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    I think this is the appropriate use for an e bike at least, or even a small moto, like some of the 200s suzuki has made over the year. You mention speed not being an issue, but when I have to get 5 miles in, work, and be at the school at 2:30 to pick up the kid, it does become a factor.

  32. #32
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    ^So how much faster would you go on that ebike?
    I ride with the best dogs.




  33. #33
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    I'm 56. I just bought this rigid Monkey and I'm running 1x with 11-46T. I'm having no trouble riding this mule and towing my BoB with up to 8 tools including an 8" tamper up some pretty steep and techy sections of trail and 10 miles roundtrip is a non issue. I don't need no steeeeenking eBike!

    Motos are not an option on our trail networks. Not without some very special allowances that would likely be too time consuming to chase.

  34. #34
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    Trail building bike?-ebada202-6d27-4068-bfd1-ec7bf1d40618.jpg Here’s my Big Fat Dummy trail machine on the Maah Daah Hey.

  35. #35
    WillWorkForTrail
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    Quote Originally Posted by Bentpushrod View Post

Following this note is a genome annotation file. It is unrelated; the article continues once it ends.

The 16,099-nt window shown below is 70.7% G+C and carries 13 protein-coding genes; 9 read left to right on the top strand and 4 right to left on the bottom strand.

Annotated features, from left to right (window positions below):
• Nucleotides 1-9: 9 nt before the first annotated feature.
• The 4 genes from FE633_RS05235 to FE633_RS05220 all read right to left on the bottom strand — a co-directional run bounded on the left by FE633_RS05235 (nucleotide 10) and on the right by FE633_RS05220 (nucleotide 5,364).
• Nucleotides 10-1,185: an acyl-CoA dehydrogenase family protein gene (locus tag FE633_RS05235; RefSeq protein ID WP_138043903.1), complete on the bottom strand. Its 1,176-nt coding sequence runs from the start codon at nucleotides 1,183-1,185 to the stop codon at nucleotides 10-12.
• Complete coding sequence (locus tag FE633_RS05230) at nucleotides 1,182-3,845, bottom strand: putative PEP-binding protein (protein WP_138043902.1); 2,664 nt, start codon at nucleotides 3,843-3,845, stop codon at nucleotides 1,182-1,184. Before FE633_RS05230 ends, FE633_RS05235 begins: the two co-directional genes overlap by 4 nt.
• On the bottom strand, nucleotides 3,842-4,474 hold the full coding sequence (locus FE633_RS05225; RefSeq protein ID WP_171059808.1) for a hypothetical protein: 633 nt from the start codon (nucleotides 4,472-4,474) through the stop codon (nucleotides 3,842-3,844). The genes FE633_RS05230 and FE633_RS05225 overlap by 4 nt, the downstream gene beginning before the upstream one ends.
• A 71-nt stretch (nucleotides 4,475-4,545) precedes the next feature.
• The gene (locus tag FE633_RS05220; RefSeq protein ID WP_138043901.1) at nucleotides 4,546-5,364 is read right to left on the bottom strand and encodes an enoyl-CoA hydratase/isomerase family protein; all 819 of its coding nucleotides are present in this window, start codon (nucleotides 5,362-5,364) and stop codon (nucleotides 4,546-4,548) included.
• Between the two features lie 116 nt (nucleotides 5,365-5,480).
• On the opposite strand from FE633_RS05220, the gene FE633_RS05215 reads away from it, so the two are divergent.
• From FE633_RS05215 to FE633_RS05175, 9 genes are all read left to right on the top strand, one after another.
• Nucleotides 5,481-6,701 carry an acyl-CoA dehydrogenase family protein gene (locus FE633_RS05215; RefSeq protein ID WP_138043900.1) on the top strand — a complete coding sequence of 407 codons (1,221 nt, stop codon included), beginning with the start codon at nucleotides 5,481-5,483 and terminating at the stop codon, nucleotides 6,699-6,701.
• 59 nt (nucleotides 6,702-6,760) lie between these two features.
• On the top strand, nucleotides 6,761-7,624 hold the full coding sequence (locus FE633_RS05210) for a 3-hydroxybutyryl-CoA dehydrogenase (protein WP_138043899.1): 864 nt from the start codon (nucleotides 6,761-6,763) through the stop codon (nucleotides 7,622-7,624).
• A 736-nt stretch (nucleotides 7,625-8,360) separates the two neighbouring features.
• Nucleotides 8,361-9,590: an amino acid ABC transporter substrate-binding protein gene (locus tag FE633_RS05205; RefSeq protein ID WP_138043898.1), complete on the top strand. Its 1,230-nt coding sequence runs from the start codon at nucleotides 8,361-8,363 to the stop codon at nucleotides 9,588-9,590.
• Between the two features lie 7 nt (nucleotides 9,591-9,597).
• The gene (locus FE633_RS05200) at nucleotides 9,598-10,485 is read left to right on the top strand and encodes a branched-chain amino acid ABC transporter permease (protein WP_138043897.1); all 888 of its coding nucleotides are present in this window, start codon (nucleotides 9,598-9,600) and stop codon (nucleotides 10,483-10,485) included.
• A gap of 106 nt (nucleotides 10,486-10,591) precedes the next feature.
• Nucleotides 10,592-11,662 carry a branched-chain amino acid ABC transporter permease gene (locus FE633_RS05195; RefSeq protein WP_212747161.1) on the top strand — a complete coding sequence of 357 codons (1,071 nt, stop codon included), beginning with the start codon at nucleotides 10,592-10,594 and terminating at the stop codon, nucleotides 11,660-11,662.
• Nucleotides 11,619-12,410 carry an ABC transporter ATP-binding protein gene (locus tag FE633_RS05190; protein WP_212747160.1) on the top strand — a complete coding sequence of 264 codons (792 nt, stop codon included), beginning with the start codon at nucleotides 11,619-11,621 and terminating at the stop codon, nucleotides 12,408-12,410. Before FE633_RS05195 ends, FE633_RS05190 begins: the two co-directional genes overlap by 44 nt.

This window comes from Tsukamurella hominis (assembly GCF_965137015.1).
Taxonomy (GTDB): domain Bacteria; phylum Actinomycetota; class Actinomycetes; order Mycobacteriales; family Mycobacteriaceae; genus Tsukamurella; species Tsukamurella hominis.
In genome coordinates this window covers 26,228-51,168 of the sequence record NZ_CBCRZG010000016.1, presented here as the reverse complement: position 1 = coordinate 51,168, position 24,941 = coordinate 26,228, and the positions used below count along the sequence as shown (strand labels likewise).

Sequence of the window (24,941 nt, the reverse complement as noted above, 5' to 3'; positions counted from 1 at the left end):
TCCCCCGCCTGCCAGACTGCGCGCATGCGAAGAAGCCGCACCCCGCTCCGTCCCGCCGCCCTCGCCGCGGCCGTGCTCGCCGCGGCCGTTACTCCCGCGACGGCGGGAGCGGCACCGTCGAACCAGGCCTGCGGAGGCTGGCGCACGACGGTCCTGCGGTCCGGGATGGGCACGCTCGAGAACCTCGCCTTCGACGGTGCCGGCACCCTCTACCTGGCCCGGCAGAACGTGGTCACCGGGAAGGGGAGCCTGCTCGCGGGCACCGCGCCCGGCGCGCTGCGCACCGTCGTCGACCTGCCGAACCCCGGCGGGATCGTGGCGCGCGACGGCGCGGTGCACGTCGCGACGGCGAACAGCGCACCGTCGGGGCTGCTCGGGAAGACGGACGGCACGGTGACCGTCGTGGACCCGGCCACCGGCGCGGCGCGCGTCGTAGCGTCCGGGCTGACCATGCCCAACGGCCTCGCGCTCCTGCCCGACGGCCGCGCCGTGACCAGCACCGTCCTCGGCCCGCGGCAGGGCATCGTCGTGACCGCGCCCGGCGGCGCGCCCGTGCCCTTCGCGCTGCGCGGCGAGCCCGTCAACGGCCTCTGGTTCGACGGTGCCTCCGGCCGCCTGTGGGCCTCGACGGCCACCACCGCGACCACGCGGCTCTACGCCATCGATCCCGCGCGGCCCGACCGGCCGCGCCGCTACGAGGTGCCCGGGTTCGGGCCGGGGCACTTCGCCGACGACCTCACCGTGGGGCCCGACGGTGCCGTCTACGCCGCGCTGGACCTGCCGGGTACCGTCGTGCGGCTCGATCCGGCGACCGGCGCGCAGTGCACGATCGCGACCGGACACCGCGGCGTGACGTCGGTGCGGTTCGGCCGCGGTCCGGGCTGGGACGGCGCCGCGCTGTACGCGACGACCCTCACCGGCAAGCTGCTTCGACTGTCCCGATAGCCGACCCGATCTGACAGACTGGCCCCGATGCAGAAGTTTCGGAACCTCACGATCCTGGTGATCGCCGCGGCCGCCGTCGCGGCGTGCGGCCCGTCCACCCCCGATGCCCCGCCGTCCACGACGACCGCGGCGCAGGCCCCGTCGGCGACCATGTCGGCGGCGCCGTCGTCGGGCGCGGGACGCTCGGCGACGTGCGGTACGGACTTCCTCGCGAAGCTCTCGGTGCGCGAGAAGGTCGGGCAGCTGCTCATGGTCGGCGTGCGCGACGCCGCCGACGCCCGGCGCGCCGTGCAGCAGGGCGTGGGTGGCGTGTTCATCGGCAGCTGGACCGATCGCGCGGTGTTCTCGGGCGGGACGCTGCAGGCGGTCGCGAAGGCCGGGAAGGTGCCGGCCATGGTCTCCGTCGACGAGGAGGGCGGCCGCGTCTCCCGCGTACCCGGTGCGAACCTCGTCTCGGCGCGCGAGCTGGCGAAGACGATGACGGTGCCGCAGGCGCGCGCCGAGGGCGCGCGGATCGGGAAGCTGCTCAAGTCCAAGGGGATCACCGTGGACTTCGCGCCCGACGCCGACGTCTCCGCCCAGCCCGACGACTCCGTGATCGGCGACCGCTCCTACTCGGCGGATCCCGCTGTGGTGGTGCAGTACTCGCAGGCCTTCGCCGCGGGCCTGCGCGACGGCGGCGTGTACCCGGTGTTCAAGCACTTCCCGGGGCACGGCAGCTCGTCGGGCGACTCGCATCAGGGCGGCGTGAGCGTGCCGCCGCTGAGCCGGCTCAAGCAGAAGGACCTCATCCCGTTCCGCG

Click image for larger version. 

Name:	EBADA202-6D27-4068-BFD1-EC7BF1D40618.jpg 
Views:	109 
Size:	143.3 KB 
ID:	1212831 Here’s my Big Fat Dummy trail machine on the Maah Daah Hey.
    That's what I'm talking about!

  36. #36
    saddlemeat
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    Quote Originally Posted by Bentpushrod View Post
    Click image for larger version. 

Name:	EBADA202-6D27-4068-BFD1-EC7BF1D40618.jpg 
Views:	109 
Size:	143.3 KB 
ID:	1212831 Here’s my Big Fat Dummy trail machine on the Maah Daah Hey.
    Hells yeah! We're bikers so we got legs...
    I ride with the best dogs.




  37. #37
    FatBike Fiend
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    This is not for purists, but I've been using a Rokon Scout 2-wheel-drive motorbike for hauling tools and fuel on singletrack trails. The motor thing may be an issue for some land managers but many will permit it on a case by case basis if it's for trail maintenance or construction. It's actually pretty low impact: with only a fairly quiet 200cc/7HP 4-stroke engine and 25" x 8" tires run at 4 psi, it's definately not a go-fast machine and is tread-friendly (I use it for "riding in" newly built trails, too). It's geared super low, gets about 50 MPG, has front and rear racks for tools, and can also haul a trailer or drag a groomer for winter fat bike trails. Horses for courses.
    Attached Thumbnails Attached Thumbnails Trail building bike?-img_1579.jpg  

    Trail building bike?-img_1565.jpg  


  38. #38
    WillWorkForTrail
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    Quote Originally Posted by Wildfire View Post
    This is not for purists, but I've been using a Rokon Scout 2-wheel-drive motorbike for hauling tools and fuel on singletrack trails. The motor thing may be an issue for some land managers but many will permit it on a case by case basis if it's for trail maintenance or construction. It's actually pretty low impact: with only a fairly quiet 200cc/7HP 4-stroke engine and 25" x 8" tires run at 4 psi, it's definately not a go-fast machine and is tread-friendly (I use it for "riding in" newly built trails, too). It's geared super low, gets about 50 MPG, has front and rear racks for tools, and can also haul a trailer or drag a groomer for winter fat bike trails. Horses for courses.